from the International Monetary Fund

— this post authored by Sandra Lizarazo, Adrian Peralta-Alva, and Damien Puy

U.S. lawmakers getting ready to rewrite the nation’s tax code have a fundamental question to answer: What are the priorities for tax reform? Do you want faster growth? Less income inequality? A tax cut that doesn’t increase the budget deficit? In a recent working paper, we find that, depending on how a tax cut is targeted, it is possible to make some progress toward the first two objectives. Personal income tax cuts can help support growth and, if well targeted, can also help improve income distribution. However, we find that lowering personal income tax rates does not raise growth enough to offset the revenue loss that is caused by the tax cut itself.

The tax reform debate is unfolding, with the U.S. economy in one of its longest expansions in history. In the medium term, though, growth prospects are constrained by weak productivity growth, falling labor force participation, increasingly polarized income distribution, and high levels of poverty. These trends have reduced the labor share of national income by about 5 percent in 15 years, have shrunk the middle class to the smallest share of the population in 30 years, and – aside from the immediate aftermath of the financial crisis – have resulted in the lowest potential growth rate since the 1940s.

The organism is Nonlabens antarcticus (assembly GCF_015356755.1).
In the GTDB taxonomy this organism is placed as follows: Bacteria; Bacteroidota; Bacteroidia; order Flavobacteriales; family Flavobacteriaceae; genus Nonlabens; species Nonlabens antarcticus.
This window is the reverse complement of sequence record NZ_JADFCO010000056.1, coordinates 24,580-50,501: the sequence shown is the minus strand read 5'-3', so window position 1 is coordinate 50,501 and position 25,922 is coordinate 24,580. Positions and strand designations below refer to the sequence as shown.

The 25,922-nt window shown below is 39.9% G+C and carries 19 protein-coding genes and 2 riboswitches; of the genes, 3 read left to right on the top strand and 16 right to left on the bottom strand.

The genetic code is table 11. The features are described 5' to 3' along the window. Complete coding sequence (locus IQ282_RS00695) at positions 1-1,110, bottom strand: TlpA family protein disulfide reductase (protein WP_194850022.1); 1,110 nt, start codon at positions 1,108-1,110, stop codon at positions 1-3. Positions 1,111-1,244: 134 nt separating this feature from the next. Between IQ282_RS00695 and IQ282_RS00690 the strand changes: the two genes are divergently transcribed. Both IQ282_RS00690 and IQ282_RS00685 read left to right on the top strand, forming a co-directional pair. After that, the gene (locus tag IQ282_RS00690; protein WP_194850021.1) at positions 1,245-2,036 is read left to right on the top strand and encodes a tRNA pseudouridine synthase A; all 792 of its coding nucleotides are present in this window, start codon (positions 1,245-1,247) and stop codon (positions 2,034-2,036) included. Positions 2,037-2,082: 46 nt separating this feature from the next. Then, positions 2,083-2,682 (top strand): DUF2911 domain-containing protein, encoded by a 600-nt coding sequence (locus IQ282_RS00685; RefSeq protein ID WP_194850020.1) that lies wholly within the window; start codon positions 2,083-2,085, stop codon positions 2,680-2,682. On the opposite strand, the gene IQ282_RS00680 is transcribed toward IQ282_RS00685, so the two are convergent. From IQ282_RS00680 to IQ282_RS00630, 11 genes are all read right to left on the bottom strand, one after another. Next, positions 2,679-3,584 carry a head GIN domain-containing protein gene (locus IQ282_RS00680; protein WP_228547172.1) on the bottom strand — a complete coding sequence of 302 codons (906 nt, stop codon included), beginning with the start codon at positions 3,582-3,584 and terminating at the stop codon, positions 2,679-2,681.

Finding solutions to these issues requires action in multiple areas, among them trade, education, and health. In the latest economic assessment of the U.S. economy , the IMF and U.S. authorities have also mentioned tax policy as an important lever. Our paper looks more closely at the notion that tax reforms – and individual income tax cuts in particular – can go a long way in solving these challenges. But how far can a tax cut really take you? Can a personal income tax cut boost growth? And if it does, can it boost it enough to not weigh on the budget? More importantly, will the benefits of the reform reach low and middle-income households?

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